EDITORIAL: Aurora lawmakers need to stick to city business when ruling on private projects

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A map of East Bank. The 311-unit apartment building would replace a section of a partially-vacant commercial center in the East Bank Shopping Center, northeast of Parker Road and Quincy Avenue.

CORRECTION: An earlier version of this editorial said that some residential apartments in the mixed-use development were atop commercial development at East Bank. The commercial units are adjacent to apartments, not atop. The Sentinel regrets the error. 

Few places find the bedfellows stranger than in the Aurora political scene.

That quirky reality manifested recently during an Aurora City Council meeting where arch conservatives joined with passionate liberals in thwarting a sizable strip-mall redevelopment project that most lawmakers deemed “unfair” to existing retail tenants.

Probably just as strange is that The Sentinel Editorial Board finds itself in solid agreement with the lone city dais dissenter on halting the project: Mayor Mike Coffman.

The Sentinel editorial board has found itself at odds recently with Coffman’s plans for homeless sweeps and resistance to local campaign reform.

But we stand behind the mayor in his observation as the city council halted the redevelopment of the East Bank strip mall into a mix of residential and commercial uses.

“So much for free market economics,” he said during the Feb. 14 meeting.

The project encompasses the failing East Bank strip mall at Parker Road and East Quincy Avenue. Once a giant mix of grocery stores, restaurants, shops and even an athletic club, the pandemic has accelerated a plague of terminal vacancies in the center.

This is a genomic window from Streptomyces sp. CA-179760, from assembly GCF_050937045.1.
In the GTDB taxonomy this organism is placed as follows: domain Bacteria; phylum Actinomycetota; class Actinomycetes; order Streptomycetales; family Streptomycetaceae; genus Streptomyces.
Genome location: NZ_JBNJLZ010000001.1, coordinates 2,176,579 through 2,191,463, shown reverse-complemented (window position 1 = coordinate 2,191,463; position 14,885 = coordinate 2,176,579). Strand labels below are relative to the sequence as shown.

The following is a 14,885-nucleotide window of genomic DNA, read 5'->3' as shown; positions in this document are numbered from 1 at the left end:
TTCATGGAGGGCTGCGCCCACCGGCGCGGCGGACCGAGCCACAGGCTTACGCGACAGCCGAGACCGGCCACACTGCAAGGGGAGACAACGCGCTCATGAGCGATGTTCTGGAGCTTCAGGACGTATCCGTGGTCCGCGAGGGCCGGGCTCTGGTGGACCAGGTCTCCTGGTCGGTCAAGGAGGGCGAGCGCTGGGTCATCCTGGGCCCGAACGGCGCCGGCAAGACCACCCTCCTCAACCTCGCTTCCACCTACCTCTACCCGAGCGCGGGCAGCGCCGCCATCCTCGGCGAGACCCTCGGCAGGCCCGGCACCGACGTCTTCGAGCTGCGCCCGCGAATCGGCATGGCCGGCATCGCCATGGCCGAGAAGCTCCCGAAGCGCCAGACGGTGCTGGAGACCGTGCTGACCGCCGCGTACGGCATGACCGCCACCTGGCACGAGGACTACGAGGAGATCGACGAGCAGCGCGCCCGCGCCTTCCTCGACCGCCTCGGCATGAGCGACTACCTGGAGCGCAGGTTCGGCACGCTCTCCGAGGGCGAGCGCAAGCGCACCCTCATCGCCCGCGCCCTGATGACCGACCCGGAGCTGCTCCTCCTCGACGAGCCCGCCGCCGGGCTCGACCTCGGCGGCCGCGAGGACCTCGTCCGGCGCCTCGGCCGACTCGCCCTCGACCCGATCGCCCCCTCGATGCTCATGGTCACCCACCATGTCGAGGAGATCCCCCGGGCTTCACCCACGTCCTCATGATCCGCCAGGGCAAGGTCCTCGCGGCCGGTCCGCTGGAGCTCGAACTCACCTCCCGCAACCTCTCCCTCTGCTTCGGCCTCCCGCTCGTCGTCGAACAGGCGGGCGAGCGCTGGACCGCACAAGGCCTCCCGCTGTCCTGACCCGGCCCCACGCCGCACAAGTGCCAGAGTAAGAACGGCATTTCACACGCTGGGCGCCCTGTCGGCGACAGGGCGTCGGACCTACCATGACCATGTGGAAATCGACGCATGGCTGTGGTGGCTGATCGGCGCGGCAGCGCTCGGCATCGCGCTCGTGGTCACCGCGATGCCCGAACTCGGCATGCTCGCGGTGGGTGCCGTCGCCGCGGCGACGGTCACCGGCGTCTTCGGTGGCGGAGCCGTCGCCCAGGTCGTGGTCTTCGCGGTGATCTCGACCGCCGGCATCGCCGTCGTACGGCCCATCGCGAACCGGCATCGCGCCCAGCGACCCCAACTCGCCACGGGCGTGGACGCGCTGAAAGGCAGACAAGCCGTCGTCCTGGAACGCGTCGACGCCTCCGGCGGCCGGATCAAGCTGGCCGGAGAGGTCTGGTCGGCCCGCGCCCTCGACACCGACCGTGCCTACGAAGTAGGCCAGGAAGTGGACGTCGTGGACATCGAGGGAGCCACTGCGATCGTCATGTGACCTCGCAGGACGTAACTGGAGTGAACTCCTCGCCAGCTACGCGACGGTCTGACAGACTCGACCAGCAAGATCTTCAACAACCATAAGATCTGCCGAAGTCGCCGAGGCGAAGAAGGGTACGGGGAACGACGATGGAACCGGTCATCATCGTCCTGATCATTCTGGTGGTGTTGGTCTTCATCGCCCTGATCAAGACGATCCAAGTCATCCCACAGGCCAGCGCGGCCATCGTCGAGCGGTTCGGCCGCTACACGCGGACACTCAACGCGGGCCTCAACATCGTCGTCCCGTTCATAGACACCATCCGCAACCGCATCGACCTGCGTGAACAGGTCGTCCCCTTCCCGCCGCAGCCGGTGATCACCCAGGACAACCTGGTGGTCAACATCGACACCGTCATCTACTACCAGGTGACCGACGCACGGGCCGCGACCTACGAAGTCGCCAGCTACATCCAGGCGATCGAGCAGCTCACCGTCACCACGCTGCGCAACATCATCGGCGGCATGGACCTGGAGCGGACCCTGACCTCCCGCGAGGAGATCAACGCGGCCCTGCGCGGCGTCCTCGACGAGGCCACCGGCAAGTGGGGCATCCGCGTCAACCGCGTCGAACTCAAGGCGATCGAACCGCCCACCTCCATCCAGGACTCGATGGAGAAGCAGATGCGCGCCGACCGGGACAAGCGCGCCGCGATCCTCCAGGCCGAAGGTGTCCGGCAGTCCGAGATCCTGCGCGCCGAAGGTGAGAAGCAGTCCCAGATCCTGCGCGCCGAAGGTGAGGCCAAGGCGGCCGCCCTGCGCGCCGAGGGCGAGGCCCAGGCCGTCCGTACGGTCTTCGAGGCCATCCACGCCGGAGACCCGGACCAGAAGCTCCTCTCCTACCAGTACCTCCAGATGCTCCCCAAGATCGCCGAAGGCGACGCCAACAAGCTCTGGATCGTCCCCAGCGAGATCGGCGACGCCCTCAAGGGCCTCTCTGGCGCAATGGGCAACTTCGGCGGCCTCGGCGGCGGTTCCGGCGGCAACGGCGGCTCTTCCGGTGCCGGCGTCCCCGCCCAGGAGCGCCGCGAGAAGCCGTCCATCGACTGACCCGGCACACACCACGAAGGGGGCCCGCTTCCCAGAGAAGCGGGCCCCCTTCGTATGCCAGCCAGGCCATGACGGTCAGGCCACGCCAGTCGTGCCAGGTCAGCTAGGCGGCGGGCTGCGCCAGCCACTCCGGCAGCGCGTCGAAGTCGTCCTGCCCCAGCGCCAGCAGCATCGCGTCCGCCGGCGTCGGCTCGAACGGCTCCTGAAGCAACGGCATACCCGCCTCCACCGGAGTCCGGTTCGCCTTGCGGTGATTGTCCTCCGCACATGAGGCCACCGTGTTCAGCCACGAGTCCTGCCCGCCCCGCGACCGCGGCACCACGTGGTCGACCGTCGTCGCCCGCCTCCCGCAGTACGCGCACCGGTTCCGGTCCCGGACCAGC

Imitating what’s been successful at similar dying shopping malls across the metro area, East Bank owners have for months been working on a redevelopment that would essentially raze what’s there now and rebuild it with a 311-apartment project with four-stories of homes adjacent to space for restaurants and shops below.

The project originally drew ire from existing residential neighbors, concerned about the size of the apartment complex abutting a single-home residential area.

But what drew a yellow flag from city lawmakers last week was how East Bank developer Kimco would handle commercial lease arrangements with existing retail tenants, such as Pet Palace and the Second Chance Bicycle Shop. Both have indicated that either price or position in the redevelopment may put them out of business.

That drew scolding from conservative and liberal city lawmakers alike.

 “I don’t think you’re going to be winning landlord of the year,” Councilmember Steve Sundberg said to officials from property owner Kimco, Sentinel reporter Max Levy wrote last week. “I think you’re a big, aloof corporate place that doesn’t really appreciate long-term tenants.”

Progressive Councilmember Juan Marcano joined in.

“I don’t want to sign a death warrant for some small businesses here,” he said.

We appreciate concern for small business owners, many of which have gotten little but bad news since even before the pandemic began. But there’s little doubt that sympathetic city lawmakers should hand out anything other than advice on the matter.

The city council’s job here is to ensure Kimco has complied with all of the city regulations, zoning requirements and building rules. Accommodating tenant requests or needs is outside the city’s purview.

We’re not siding here with Kimco on how they’re handling lease contracts with tenants. That’s a job for the courts, mediators or the particulars to the contract.

And we’re not so naive as to not understand that Kimco could lure council votes for its project by having existing tenants endorse the redevelopment plan rather than oppose it. But Aurora lawmakers have no grounds to deny the project for acting like an “aloof corporate place that doesn’t really appreciate long-term tenants.”

At the same time, new conservatives on the city council are pressing for the city to hold a series of public hearings soliciting from businesses what Aurora can do better to ease the way of commerce in the city, and what things Aurora does that are impediments to getting business done.

Here’s a good place to start. Don’t let the city council interfere in private business matters and impose expensive and difficult delays on getting business done.

Coffman is right. If the project is compliant with city requirements, it warrants city council approval. If lawmakers are concerned about current tenants, there are numerous local government and private resources to mediate a solution.